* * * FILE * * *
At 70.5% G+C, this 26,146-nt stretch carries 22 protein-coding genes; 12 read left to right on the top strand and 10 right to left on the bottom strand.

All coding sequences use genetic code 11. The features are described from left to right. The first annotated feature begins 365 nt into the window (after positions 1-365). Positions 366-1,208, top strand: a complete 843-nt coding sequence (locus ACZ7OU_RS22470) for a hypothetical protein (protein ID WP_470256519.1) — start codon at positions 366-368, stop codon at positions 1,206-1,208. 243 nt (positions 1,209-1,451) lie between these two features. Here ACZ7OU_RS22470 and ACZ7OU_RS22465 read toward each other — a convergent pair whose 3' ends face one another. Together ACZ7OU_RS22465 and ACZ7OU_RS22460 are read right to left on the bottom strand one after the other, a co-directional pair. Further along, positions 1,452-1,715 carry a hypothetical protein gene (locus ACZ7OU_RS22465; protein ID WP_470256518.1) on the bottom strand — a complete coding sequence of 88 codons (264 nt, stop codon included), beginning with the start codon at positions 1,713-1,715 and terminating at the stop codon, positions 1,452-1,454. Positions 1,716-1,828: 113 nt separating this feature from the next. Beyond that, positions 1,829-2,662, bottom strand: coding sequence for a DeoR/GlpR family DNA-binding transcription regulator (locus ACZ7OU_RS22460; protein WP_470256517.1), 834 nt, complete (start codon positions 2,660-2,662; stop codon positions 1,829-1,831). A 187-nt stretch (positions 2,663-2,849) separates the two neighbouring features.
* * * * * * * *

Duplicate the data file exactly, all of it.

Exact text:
At 70.5% G+C, this 26,146-nt stretch carries 22 protein-coding genes; 12 read left to right on the top strand and 10 right to left on the bottom strand.

All coding sequences use genetic code 11. The features are described from left to right. The first annotated feature begins 365 nt into the window (after positions 1-365). Positions 366-1,208, top strand: a complete 843-nt coding sequence (locus ACZ7OU_RS22470) for a hypothetical protein (protein ID WP_470256519.1) — start codon at positions 366-368, stop codon at positions 1,206-1,208. 243 nt (positions 1,209-1,451) lie between these two features. Here ACZ7OU_RS22470 and ACZ7OU_RS22465 read toward each other — a convergent pair whose 3' ends face one another. Together ACZ7OU_RS22465 and ACZ7OU_RS22460 are read right to left on the bottom strand one after the other, a co-directional pair. Further along, positions 1,452-1,715 carry a hypothetical protein gene (locus ACZ7OU_RS22465; protein ID WP_470256518.1) on the bottom strand — a complete coding sequence of 88 codons (264 nt, stop codon included), beginning with the start codon at positions 1,713-1,715 and terminating at the stop codon, positions 1,452-1,454. Positions 1,716-1,828: 113 nt separating this feature from the next. Beyond that, positions 1,829-2,662, bottom strand: coding sequence for a DeoR/GlpR family DNA-binding transcription regulator (locus ACZ7OU_RS22460; protein WP_470256517.1), 834 nt, complete (start codon positions 2,660-2,662; stop codon positions 1,829-1,831). A 187-nt stretch (positions 2,663-2,849) separates the two neighbouring features.